I realized while making this list that I read very few books I really loved in 2018. I can do better in 2019. Obviously not every book I read will be a winner, but I can definitely choose books that are more likely to be ones I really enjoy. Anyway, I’m fairly sick (thanks allergies), so I’m presenting this list without commentary.
The City Who Fought | The Dragonriders of Pern | The Name of the Wind Speaking of ‘another time or place’ – a great sci-fi or fantasy book is just as good at taking you away. Anne McCaffrey is my all-time favorite author, and honestly a big part of why I want to write books. Her Brainship books are some of the first science fiction I ever read and her Pern novels are the first blending of sci-fi/fantasy that I ever really got into. Patrick Rothfuss has created a masterpiece as well, and sitting in a cozy chair reading any of these books would be an amazing thing to do on a cold winter day.
I don’t really go for very horrific horror novels, if you haven’t been able to tell from my review choices this October. I love creepy books, though. When the suspense and eerie feelings ratchet up to a crescendo, that’s when I’m most intrigued. There’s a list on Goodreads called Space Horror that I keep meaning to go though and add to my TBR mountain, because I love two kinds of horror more than any others – gothic creepiness in Victorian mansions and terror in space where there can be no escape. That said, I don’t read as much horror as I’d like, so for my Halloween Top Ten Tuesday topic, here are some horror(ish) books I’d like to check out.
On to the list!
The Night Sister by Jennifer McMahon ~ It’s got so much I adore in a novel! Complicated family relationships, generational curses (even if not actually cursed), abandoned motels, missing people, etc. I picked this up a library book sale and I’m pretty sure it’s a quarter well spent.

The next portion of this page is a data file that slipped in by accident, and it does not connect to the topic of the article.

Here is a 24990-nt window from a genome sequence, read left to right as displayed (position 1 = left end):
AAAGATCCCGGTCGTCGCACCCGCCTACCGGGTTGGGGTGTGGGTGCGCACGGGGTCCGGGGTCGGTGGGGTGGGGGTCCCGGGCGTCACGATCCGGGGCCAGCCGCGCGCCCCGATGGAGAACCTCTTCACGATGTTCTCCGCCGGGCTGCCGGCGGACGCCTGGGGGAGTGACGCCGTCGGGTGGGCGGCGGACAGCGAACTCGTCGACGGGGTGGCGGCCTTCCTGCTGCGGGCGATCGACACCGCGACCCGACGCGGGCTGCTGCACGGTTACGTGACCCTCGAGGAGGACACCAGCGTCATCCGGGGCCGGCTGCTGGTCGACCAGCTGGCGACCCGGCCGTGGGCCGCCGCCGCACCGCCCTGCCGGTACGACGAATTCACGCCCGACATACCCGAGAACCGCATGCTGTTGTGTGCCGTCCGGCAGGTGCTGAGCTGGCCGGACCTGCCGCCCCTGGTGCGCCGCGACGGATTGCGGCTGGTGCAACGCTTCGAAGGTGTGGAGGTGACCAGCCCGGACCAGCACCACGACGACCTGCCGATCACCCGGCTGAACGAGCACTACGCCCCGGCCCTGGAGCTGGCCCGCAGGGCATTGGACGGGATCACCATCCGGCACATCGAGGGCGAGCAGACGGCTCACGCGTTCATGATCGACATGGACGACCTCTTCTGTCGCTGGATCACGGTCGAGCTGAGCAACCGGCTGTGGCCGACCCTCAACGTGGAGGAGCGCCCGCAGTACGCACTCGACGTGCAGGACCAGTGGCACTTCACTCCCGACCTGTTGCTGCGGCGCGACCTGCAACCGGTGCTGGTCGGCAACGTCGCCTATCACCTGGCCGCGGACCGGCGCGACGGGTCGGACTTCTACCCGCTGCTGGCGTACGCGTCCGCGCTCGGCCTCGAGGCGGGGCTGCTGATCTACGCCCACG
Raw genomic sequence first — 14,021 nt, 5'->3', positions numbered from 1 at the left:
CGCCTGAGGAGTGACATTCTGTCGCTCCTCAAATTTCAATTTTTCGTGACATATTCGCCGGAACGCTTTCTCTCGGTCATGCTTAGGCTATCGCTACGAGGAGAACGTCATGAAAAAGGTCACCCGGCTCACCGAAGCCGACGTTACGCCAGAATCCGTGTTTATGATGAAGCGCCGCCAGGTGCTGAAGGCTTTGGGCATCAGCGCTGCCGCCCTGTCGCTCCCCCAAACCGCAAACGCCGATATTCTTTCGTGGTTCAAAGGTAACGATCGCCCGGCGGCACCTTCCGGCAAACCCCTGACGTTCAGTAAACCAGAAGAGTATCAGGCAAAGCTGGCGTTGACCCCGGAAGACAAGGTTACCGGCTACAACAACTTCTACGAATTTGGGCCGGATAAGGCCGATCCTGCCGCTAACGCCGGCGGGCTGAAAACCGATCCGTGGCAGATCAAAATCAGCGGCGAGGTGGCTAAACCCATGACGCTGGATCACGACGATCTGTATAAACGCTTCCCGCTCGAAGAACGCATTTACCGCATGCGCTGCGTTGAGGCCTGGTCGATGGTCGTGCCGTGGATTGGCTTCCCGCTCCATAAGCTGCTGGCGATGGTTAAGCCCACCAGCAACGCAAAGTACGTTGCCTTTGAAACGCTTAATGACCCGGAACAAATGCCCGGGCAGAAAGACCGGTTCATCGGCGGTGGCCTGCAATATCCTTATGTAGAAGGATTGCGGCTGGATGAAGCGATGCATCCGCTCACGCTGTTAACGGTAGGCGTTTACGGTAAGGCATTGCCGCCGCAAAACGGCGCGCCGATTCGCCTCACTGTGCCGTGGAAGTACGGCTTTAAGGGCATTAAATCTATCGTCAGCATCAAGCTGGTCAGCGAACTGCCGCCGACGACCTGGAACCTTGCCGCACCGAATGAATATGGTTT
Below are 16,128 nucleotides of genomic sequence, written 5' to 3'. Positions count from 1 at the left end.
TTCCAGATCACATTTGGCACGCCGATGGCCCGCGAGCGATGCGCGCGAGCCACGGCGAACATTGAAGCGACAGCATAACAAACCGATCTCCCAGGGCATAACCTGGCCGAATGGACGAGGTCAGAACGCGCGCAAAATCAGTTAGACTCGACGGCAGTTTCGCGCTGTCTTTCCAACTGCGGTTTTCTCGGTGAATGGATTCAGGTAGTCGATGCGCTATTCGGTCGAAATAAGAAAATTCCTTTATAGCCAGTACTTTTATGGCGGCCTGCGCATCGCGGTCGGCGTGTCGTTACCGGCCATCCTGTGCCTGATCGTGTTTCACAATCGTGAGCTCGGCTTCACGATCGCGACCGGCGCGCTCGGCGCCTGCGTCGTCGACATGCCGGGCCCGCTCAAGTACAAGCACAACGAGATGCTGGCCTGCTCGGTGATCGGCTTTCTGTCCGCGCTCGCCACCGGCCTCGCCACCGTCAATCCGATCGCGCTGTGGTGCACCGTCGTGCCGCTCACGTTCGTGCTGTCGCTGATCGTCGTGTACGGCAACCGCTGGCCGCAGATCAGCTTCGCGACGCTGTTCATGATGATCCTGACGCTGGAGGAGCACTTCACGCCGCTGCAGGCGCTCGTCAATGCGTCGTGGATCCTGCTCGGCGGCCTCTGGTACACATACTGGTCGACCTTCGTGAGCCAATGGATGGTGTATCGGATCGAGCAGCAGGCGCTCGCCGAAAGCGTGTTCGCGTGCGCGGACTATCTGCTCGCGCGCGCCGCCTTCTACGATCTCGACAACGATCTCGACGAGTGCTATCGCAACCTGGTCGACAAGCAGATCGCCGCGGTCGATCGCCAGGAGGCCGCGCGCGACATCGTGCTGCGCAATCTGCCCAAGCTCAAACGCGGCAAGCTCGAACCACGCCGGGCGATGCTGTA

The Desolation of Solitude by Sean-Paul Thomas (also called Alone, apparently) ~ Here’s that space horror I enjoy, but in a novella (150 pages is a novella, right?). It’s got similarities with the movie Passengers from what I can tell, but has the creepiness raised a ton. No memories, waking up alone in space, lady companion also awakes, dark thoughts, ghostly visions. You can download it for free, so why wouldn’t I?
This House is Haunted by John Boyne ~ This has a governess in the mid 1800s who rolls up to her new employment but there are only children and no adults. Oh, and ghosts. It also has awesome cover art, and I won’t deny that helps.
Snowblind by Christopher Golden ~ Ghostly happenings in a blizzard? Yes please! This is definitely a book I’m looking forward to – snow is something I see *maybe* once a year or so and the thought of a full-on blizzard is kind of terrifying. Add ghosts/demons/the supernatural and it’s a definite fear inducer.